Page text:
Portrait of Nikolaj Bjørner

Nikolaj Bjørner

Partner Researcher


My main line of work is around the state-of-the-art SMT constraint solver Z3 (opens in new tab).  Z3 was developed with Leonardo de Moura, Lev Nachmanson and Christoph Wintersteiger. Z3 is used for program verification, test case generation among several applications. The work around Z3 has received several awards. Karthick Jayaraman and I created the SecGuru tool that is used to validate firewalls and routing configurations for Microsoft Azure and George Varghese introduced me to many insights around network verification and algorithmics. Until 2006, I was in the Core File Systems group where I designed and implemented the core of DFS-R which is included as part of Windows Server 2003 R2, Sharing Folders and Meetings Space.  I also designed some of the chunking utilities used in the remote differential compression protocol RDC. I was named as 2021 ACM Fellow.

Projects and Research

My main line of work spans development of symbolic solving techniques, networking and distributed file systems. Many of the symbolic techniques I develop are integral to Z3 and used in for software engineering applications, particularly managing cloud networks and broadly software and configurations.

  • The Z3 solver was developed since 2006 and is today widely used across academia and industry in a wide range of applications.


    Selected Tutorial Material

    Other tutorial material is accessible from the repository and wiki pages on GitHub (opens in new tab).

  • When SAT is not enough, Optimization Modulo Theories allows to ask SMT queries and simultaneously optimize for objectives. Z3 integrates algorithms for optimizing linear constraints over reals and integers and weighted MaxSAT. Optimization Modulo Theories shines when the applications benefit from theories supported in Z3. In contrast to contemporary operations research tools, Z3 allows modeling with uninterpreted functions that offer sometimes dramatic savings over indicator variables. Other supported theories, such as algebraic datatypes by Zvonimir Pavlinovic, have been of of use as well.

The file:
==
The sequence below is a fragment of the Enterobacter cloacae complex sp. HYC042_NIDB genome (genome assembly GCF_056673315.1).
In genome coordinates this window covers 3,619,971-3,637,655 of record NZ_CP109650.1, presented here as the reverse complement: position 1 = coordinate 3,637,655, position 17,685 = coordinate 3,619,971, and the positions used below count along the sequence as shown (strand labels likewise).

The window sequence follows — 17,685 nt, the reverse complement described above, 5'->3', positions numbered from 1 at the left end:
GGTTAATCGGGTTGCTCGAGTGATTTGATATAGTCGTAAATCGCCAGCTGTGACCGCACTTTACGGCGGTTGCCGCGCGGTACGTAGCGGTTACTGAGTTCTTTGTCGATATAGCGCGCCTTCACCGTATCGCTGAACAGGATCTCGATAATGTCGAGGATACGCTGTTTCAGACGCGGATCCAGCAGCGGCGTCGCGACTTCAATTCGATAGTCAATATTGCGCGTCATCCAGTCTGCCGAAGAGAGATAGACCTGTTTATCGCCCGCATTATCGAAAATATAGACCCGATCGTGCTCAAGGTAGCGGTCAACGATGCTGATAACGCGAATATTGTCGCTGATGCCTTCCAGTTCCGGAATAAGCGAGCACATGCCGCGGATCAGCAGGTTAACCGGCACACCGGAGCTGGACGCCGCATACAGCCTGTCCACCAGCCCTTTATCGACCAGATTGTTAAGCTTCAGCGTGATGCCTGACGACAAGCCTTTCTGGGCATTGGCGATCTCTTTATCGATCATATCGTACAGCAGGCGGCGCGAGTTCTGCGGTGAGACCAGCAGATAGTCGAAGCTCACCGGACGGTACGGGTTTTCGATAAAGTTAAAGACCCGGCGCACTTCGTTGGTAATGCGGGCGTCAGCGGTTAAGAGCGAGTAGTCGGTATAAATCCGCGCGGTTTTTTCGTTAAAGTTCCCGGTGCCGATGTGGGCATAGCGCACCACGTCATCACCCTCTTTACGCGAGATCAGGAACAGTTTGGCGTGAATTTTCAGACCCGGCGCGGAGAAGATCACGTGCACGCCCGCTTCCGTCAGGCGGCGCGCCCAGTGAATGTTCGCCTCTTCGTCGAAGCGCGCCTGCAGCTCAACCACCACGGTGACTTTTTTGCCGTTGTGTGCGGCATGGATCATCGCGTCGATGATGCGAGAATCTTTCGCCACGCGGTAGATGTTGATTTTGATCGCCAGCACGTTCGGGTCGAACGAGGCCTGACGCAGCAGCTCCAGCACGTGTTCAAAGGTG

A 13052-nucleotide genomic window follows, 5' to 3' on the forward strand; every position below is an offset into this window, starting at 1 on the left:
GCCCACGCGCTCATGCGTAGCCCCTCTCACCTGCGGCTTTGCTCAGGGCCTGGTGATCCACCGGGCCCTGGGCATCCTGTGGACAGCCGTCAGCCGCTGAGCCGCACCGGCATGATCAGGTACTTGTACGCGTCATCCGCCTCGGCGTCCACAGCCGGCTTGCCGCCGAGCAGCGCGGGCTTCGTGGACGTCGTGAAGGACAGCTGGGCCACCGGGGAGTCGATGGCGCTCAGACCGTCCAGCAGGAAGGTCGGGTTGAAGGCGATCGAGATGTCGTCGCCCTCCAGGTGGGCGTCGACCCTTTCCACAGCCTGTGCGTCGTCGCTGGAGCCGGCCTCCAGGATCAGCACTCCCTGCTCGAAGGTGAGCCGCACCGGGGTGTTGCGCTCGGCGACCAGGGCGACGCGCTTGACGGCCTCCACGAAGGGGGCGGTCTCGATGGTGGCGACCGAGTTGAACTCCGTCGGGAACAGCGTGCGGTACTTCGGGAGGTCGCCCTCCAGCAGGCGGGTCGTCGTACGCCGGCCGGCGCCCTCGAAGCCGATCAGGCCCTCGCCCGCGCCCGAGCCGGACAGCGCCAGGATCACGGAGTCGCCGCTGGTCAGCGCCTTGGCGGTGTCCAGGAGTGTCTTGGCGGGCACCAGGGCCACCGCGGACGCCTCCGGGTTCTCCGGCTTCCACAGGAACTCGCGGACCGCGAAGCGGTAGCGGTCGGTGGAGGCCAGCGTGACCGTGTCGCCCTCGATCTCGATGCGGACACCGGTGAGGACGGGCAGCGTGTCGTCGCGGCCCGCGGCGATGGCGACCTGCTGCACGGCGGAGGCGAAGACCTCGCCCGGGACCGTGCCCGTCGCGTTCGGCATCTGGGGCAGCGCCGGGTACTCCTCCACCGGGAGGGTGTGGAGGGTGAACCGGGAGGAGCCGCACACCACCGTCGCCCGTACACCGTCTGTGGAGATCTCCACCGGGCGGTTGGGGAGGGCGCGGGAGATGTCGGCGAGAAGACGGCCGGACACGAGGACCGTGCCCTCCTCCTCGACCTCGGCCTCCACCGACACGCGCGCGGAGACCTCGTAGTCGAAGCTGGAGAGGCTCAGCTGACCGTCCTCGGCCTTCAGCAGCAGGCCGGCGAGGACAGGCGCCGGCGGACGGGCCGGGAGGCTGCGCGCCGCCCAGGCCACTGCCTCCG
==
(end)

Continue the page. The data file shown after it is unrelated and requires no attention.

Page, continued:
• Symbolic model checking of safety properties can be represented as a constraint solving problem of quantified Horn clauses. Andrey Rybalchenko further recognized that most proof rules for used for deductive verification can be reformulated as Constrained Horn Clause solving. In 2012, Krystof Hoder and I developed a solver for Horn Clauses over linear arithmetic constraints by reformulating Aaron Bradley’s IC3 modulo theories and for non-linear Horn Clauses. Non-linear Horn Clauses are useful for modeling procedure calls: each uninterpreted predicate in a body corresponds to summarizing a recursive procedure call. The implementation became a default Horn Clause solver in Z3 along with a solver, Duality, by Ken McMillan. The solvers are now replaced by the SPACER solver by Arie Gurfinkel. SPACER extends the original PDR solver with crucial innovations on unfolding non-linear Horn clauses.


  • SMT problems from verification often involve quantified formulas. Unlike saturation-based theorem provers, instantiation based techniques are so far dominant in the context of theory reasoning. We have developed several different algorithms for respective classes of formulas.


    • With Leonardo de Moura I developed incremental term indexing for efficient E-matching (opens in new tab) and instigated the use of model-based techniques for quantifier instantiation, MBQI (opens in new tab), developed in substance by Leonardo de Moura and collaborators. These two techniques are the foundation for quantified solving in Z3 integrating theory reasoning.
    • Mikolas Janota’s algorithms for QBF formed the foundation for quantifier satisfiability solving modulo theories, QSAT (opens in new tab), in Z3.